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United by Faith: The Multiracial Congregation As an Answer to the Problem of Race Paperback – September 23, 2004
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From Publishers Weekly
Copyright 2003 Reed Business Information, Inc. --This text refers to the Hardcover edition.
"Groundbreaking in establishing the moral and ethical basis for multiracial churches. It is truly prophetic in asserting that to be the church of Jesus Christ, the American church needs a multiracial movement." --Religious Studies Review
Top Customer Reviews
The book only touched upon different approaches to multiracial congregations. For example, one approach would be assimilation in which the strengths of the different ethnicities would be submerged into a common culture, probably overwhelmed by the dominant culture. A second approach would be diversity in which the congregation would be more of a mosaic of different ethnicities; this presents the challenge of insufficient interaction among those different components. (Personal note: I strongly prefer the latter.)
The book cites some positive examples of multiracial congregations. Most of them are liberal Christian churches, which evangelicals are likely to reject as models.
On a personal note, sometimes I got the impression that the authors were more interested in achieving a multiracial congregation than in who or what that congregation worshiped. Put another way, sometimes I got the impression that multiracial constitution *was* their god. Again, this is just an impression that I got and other readers could disagree.
Overall, this is like some movies. The sequel was not nearly as good as the original.
Cons: In one section, there is a heavier leaning to discussion about the Church of God’s history in multicultural churches (one of the writers is a member of this denomination) than other denominations. They allow “congregations” to include very liberal Protestant denominations and Roman Catholicism, both of which would not be considered orthodox at all. There is a heavy leaning toward pragmatic means to establish churches that are multicultural, and whites come off generally as demeaned as the bad guy, which seems to be the norm with this topic and which can actually lead to further division in doing so. It mentions a white, black, Asian, Latino style, etc….The book stops short in defining what the different “styles” actually are for varying racial groups. It leans heavily toward cultures being based primarily on skin color, which to me is not entirely accurate. As with a lot of the more pragmatic thinkers in this area, it sells itself short by thinking that a congregation is unified based on its elevation of mixed cultural practices in worship and percentages of different races…rather than by correct doctrine and practice of it.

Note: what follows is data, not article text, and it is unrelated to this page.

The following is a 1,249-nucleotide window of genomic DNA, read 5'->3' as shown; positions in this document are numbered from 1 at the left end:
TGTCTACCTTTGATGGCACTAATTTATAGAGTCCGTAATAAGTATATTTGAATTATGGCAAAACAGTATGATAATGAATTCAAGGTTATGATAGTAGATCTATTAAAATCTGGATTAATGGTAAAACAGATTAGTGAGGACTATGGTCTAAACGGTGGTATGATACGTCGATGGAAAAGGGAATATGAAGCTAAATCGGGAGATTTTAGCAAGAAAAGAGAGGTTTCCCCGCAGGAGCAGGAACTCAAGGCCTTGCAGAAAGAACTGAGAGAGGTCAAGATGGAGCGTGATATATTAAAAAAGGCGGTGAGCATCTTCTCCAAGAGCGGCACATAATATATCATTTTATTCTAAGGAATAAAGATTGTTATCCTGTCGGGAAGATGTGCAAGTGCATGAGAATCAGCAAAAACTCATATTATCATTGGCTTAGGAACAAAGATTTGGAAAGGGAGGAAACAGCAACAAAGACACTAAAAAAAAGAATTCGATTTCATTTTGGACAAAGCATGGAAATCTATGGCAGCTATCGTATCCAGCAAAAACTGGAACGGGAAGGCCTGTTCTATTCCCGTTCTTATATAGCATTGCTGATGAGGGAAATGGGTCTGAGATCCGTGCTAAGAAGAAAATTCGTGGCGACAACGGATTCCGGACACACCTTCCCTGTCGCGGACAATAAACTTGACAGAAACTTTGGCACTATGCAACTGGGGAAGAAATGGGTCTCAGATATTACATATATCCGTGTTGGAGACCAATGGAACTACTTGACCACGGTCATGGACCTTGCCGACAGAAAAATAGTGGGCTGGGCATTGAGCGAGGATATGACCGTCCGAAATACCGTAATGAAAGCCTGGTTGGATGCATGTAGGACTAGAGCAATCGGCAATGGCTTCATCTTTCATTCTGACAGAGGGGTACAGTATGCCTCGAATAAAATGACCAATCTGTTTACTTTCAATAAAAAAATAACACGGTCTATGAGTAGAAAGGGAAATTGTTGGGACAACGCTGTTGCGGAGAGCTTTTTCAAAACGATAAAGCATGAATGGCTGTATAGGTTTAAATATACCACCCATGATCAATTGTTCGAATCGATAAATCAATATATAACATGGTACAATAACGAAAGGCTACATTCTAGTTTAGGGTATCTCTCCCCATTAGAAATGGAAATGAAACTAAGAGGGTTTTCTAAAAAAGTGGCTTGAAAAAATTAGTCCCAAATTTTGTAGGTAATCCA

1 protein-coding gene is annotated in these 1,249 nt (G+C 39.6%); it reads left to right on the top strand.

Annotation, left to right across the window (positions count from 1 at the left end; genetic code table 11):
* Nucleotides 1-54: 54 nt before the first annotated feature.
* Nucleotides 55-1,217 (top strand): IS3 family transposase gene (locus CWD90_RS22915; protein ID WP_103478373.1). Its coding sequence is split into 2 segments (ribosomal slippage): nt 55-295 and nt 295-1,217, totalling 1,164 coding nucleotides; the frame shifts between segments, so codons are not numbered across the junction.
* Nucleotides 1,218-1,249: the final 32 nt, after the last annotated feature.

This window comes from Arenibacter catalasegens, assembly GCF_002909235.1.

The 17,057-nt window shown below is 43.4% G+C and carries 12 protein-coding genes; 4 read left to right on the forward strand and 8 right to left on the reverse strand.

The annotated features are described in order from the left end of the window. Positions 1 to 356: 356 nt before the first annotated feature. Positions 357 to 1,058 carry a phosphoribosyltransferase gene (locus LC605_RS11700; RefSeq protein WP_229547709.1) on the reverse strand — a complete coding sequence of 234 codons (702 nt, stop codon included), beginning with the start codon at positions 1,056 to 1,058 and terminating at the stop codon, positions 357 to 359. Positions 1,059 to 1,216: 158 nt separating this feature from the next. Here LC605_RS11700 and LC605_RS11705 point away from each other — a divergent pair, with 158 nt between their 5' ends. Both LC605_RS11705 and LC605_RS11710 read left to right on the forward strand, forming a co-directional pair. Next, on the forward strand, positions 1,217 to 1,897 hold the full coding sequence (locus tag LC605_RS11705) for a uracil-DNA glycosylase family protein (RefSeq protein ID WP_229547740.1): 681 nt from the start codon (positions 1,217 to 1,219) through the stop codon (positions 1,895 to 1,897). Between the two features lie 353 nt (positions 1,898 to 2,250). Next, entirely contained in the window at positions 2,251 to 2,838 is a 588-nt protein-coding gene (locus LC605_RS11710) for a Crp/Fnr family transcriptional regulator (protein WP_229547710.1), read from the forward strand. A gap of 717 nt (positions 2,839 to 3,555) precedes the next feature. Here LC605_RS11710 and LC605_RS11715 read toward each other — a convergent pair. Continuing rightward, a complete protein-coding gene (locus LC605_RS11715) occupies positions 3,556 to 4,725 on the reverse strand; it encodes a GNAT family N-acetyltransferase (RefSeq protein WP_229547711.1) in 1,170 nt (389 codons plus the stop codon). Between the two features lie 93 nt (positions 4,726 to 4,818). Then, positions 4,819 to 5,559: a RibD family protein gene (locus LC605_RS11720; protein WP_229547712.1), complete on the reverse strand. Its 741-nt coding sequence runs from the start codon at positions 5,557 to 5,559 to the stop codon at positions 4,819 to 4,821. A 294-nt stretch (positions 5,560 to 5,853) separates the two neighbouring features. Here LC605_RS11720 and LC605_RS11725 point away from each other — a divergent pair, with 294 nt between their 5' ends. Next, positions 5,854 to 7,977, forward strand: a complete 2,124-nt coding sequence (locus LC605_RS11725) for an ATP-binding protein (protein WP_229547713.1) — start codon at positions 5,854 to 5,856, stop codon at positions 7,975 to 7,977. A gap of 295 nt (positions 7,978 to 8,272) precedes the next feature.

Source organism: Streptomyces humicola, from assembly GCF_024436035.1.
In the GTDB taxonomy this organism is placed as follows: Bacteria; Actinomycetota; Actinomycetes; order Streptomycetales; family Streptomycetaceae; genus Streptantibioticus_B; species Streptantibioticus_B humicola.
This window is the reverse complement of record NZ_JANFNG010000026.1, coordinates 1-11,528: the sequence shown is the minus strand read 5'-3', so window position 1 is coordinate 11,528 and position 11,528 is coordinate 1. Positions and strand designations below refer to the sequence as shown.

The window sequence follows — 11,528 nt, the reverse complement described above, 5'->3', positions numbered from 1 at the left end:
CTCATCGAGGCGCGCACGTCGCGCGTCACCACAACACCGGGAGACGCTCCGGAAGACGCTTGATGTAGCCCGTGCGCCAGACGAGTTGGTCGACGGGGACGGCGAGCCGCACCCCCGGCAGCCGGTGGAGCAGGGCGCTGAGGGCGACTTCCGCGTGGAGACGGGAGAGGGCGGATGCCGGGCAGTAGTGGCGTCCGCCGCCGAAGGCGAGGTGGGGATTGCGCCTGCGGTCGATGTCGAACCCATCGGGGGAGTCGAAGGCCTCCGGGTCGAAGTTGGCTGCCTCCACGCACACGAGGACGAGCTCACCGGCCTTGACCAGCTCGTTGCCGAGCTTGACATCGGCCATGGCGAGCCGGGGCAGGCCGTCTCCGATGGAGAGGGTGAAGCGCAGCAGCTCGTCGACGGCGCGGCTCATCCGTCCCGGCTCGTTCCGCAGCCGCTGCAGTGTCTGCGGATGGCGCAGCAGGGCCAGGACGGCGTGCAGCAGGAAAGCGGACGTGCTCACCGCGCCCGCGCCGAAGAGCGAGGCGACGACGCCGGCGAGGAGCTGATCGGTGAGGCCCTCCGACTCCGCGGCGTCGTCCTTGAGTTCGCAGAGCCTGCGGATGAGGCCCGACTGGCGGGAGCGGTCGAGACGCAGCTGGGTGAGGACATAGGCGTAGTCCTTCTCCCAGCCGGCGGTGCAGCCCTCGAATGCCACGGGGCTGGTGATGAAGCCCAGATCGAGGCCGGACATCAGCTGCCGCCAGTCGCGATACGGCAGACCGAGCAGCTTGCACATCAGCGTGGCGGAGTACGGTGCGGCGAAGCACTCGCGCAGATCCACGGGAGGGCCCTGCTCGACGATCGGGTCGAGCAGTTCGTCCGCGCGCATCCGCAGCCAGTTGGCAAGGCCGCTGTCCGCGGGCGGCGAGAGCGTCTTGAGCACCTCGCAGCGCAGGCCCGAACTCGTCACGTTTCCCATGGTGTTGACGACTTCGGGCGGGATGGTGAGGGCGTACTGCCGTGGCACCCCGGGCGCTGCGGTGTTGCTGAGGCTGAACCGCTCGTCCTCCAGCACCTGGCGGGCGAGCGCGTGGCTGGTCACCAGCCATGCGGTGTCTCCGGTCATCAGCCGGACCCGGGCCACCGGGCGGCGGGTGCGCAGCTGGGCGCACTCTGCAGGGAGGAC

The book's outline of the problem, its biblical exposition, and its narratives of possibility lay a strong foundational argument for greater, wider reflection from Christians in North America, and elsewhere for that matter. Further consideration of diverse forms of congregational tradition and cultural context could enhance a continuing discussion, but the authors have already succeeded in their inspiring call for a greater engagement and faithfulness by the Church. This book should be read and discussed in real-life congregations.
Most Recent Customer Reviews
This should be a must read for all who profess to follow Jesus Christ. And every American Christ follower should evaluate their faith practices by those who started the Christian... Read morePublished 6 months ago by Amazon Customer
Book was in great condition... It's an easy read. It was for a class so had to buy the book.Published on May 14, 2014 by Vev
Emerson has convened a multicultural team of co-authors to follow-up his earlier work "Divided by Faith. Read morePublished on July 31, 2007 by Robert W. Kellemen